17 November 2019
Hong Kong's Hang Seng Index tumbled on Monday along with sharp losses in Shanghai and Shenzhen markets. Photo: Bloomberg
Hong Kong's Hang Seng Index tumbled on Monday along with sharp losses in Shanghai and Shenzhen markets. Photo: Bloomberg

How Beijing is humiliated when confidence is gone

Beijing’s failed rescue maneuver and sudden devaluation of the renminbi have been blamed for the global stock market contagion earlier this week.

Yet such rhetoric may have overstated the impact from China: global markets could only have been slightly affected by the sharp declines in A shares as long as the economies of the United States, Japan, Europe, Hong Kong and Taiwan are doing well themselves.

The global economy remains lukewarm amid gloomy prospects. In an op-ed in the Washington Post on Monday, former US Secretary of the Treasury Lawrence Summers argued against hiking interest rates at a time when the global economy is not far from another recession.

His appeal came amid speculation that the US Federal Reserve may start the tightening cycle in late October.

Yet according to Neo-Classical economic theories, it is ultra-low interest rates that underlie the current bleak climate as the policy gives rise to erroneous investments, which in turn results in a tremendous waste of economic resources.

The excesses of low interest rates are not obvious in China, where private businesses are still unable to get sufficient loans, but the country has woes of its own.

I hope independent mainland scholars can look into how much the Chinese economy has been “inflated”, as the growth and output targets directed by top leaders in Zhongnanhai must be fulfilled.

Given such an imperative, cadres follow the well-trodden path of government-led over-investment in order to ramp up output, but whether the projects are genuinely warranted may not be their concern. So their experience is not for those who value cost-effectiveness.

China’s closer integration into the global economy means it can no longer shield itself from external upheavals.

Meanwhile, an aging population, rising wages and the rising number of industrial actions – hurdles that are almost ingrained in a rapidly expanding economy – have also become a huge drag on China’s continued advancement.

The common sense is that a free market can never be immune from vicissitudes, but Communist bureaucrats think otherwise as they have no tolerance for an economic downturn.

Thus, once the command comes down from the top, subordinates in the entire government machinery will surely do their best, either by indulging in investment sprees or falsifying statistics, to please their bosses.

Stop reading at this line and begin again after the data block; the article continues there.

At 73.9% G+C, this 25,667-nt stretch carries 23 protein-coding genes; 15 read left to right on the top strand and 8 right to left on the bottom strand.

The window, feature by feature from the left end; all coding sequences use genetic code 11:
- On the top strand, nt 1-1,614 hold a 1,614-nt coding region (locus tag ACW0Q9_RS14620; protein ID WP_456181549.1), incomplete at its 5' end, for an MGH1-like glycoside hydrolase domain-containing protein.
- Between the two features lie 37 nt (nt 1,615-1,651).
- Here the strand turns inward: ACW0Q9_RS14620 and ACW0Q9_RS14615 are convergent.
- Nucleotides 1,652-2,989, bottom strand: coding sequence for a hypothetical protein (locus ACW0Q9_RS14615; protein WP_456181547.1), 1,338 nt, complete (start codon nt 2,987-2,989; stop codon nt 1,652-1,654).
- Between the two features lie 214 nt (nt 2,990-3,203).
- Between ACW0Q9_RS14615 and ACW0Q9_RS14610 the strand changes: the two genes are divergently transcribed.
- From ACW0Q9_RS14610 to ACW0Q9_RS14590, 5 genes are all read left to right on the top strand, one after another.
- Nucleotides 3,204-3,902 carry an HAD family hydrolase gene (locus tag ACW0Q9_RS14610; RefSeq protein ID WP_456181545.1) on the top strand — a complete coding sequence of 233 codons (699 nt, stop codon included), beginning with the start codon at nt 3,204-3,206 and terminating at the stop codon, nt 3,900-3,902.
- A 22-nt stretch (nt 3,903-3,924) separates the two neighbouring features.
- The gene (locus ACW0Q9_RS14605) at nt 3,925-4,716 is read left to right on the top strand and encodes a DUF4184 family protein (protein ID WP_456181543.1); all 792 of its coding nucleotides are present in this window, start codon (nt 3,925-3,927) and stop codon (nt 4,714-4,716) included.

As a result, economic resources inevitably go down the drain.

Now a graver concern is that the cost of Beijing’s efforts to weather or mitigate the “hiatus” in the otherwise amazing China growth story may turn out to be unaffordable.

We have seen the dire consequences of excessive investment in the realty and manufacturing sectors, which have been encumbered by oversupply, and, the size of government debts, although still a well-kept secret, can be astronomically high.

The many self-inflicted woes are but a blatant evidence of an economy being overridden by politics: Beijing likes to grab a leading role in economic affairs while giving less play to the market. Growth targets can be achieved, but only in the short run.

When top leaders cook up a policy-driven market bull run in the hope that the quick gains will spur China’s somewhat tepid private consumption, individual stock investors will opt to retreat and shed their holdings. They know only too well that when economic fundamentals do not look solid, stock rallies are simply castles in the air.

Unlike government officials who can waste other people’s money to indulge their every whim, individual investors have to be prudent in the face of great uncertainties, so seeking a way out is the right move.

Yet this may constitute a serious offence after Beijing invented a new crime called “malicious shortselling”, although its exact definition has not been made.

Despite Beijing’s display of its ironclad determination to shore up the market, the Shanghai Composite Index booked the sharpest one-day drop in eight years with over 2,200 counters dropping by their 10 percent daily cap. Commentators have called the market turmoil a “black Monday”, which is a slap in the face and a crippling blow to Beijing’s authority.

Beijing has been busy churning up more morale-boosting policies like further reform of its state-owned enterprises and a landmark nod for pension funds to invest in stocks.

But sadly all its efforts have been of no avail with Monday’s rout, a worrying sign that people, obviously spooked, have no confidence in their government.

After its well-thought-out plans boomeranged, Beijing must now reflect on what went wrong.

China’s pension funds were previously barred from the stock market because the money was only allowed to sleep in bank accounts or purchase government bonds.

The liberalization, starting from next year, is expected to inject up to one trillion yuan (US$155.89 billion) of funds into the stock markets, based on an investment ratio cap of 30 percent of total net assets held by China’s pension funds, which stood at 3.56 trillion yuan at the end of 2014, according to the Ministry of Human Resources and Social Security.

This article appeared in the Hong Kong Economic Journal on Aug. 25.

Translation by Frank Chen

[Chinese version 中文版]

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A stockbroker works in front of screens displaying share prices at a securities brokerage in Hong Kong on Monday. Photo: Bloomberg

A famous Hong Kong writer; founder of the Hong Kong Economic Journal